Vector component problem

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Homework Statement


An air-conditioning unit is fastened to a roof that slopes at an angle of 35° above the horizontal (Fig. 1.33). Its weight is a force on the air conditioner that is directed vertically downward. In order that the unit not crush the roof tiles, the component of the unit’s weight per- pendicular to the roof cannot exceed 425 N. (One newton, or 1 N, is the SI unit of force. It is equal to 0.2248 lb.) (a) What is the maxi- mum allowed weight of the unit? (b) If the fasteners fail, the unit slides 1.50 m along the roof before it comes to a halt against a ledge. How much work does the weight force do on the unit during its slide if the unit has the weight calculated in part (a)

Homework Equations


Fy=Fsinθ
W=FS

The Attempt at a Solution


I created x / y axes with x being on the slope of the roof
then try to find F as I know the Fy and the angle so:
Fy=Fsinθ or F=Fy/sinθ
F=425N / sin125 = 425N / 0.82 = 518.3 N

and then for (b)
First find Fx = Fcosθ = 518.3N x cos55 = 518.3N x 0.574 = 297.5N
then
W=FS = 297.5N x 1.50m = 446.25Nm

Does this sound about right??
the results in the answers are: (a)5.2 x 10^2 N
(b) 4.5 x 10^2 Nm

which look similar but i think im missing one zero somewhere?
link to the page of the book:
http://s9.postimg.org/nhklria4f/Screen_Shot_2016_01_13_at_16_02_15.png

Thanks in advance! Hope its ok to post things like this :)
 

Answers and Replies

  • #2
954
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Don't your answers agree with the textbook answers, or am I missing something?
 
  • #3
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oh crap they do :)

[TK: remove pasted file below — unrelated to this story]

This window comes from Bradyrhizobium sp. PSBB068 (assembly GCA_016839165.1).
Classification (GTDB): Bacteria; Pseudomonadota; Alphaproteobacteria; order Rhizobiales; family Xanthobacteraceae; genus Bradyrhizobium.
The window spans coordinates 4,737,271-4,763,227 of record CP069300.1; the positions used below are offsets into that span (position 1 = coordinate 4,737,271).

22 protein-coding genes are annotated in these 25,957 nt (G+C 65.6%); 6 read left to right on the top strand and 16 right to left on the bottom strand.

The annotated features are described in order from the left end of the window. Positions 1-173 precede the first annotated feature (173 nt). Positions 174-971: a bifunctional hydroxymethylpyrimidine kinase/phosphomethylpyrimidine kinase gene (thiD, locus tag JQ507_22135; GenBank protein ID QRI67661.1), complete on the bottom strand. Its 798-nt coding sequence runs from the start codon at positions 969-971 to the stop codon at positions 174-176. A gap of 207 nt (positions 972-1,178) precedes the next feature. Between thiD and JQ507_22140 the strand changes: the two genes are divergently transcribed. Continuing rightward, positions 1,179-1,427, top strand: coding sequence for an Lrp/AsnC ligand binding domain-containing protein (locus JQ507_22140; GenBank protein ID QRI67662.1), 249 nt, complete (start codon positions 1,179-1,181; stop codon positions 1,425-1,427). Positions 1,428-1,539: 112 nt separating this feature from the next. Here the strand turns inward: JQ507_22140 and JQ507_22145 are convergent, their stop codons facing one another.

lol
sorry!!!!
its been a long day i was counting 10^2 as 1000 o0)

time for a brake i think :)
 
  • #4
SteamKing
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oh crap they do :)
lol
sorry!!!!
its been a long day i was counting 10^2 as 1000 o0)

time for a brake i think :)
You mean, like one of these?
Or, one of these?
Outside-Brain-Break-Tools.jpg

 
Last edited by a moderator:
  • #5
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love the break joke !
i always spell it wrong :)
 
  • #6
dtribal
I know this is an old thread and I'm really sorry for resurrecting it, but this is quite related to my question:
I did the same thing as OP on the x/y axis. Using basic geometry, I got that the angle between the x-axis and the vector is 55°. Since it goes from x to y, it's either -25° or 325°. Thus, I fail to understand how OP got 125° there. Can someone explain it to me?
 
  • #7
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I'm not quite sure if people are still going to visit this very old thread, but there are two major flaws in the above given solution.

For the First, I'd like to state that the angle (that's been measured as 125° here) must be measured from the +ve x axis to the vector. And when this would be done flawlessly, the angle corresponding to the given problem condition would come out to be 135° and not 125°

Secondly, and I'm not very sure of this myself, the component perpendicular to the roof is given as 425N. Although, the Weight force is acting downwards and lies in the third quadrant of the plane, and hence the given component cannot be +ve in any case Or by any chance whatsoever. Consequently, I suggest considering the given component as -425N in place of 425N.

Lastly, I'd suggest using these values to calculate the desired variable and I'm quite sure one would get the correct solution and agree with me. Thank you. All the best.
 
  • #8
haruspex
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the angle corresponding to the given problem condition would come out to be 135° and not 125°
I get 125. Please explain how you arrive at 135.
I suggest considering the given component as -425N in place of 425N.
Whether it is positive or negative depends on your choice of sign convention.
The question only makes sense if we take the 425N either as being the maximum magnitude or as measured down into the roof.
 

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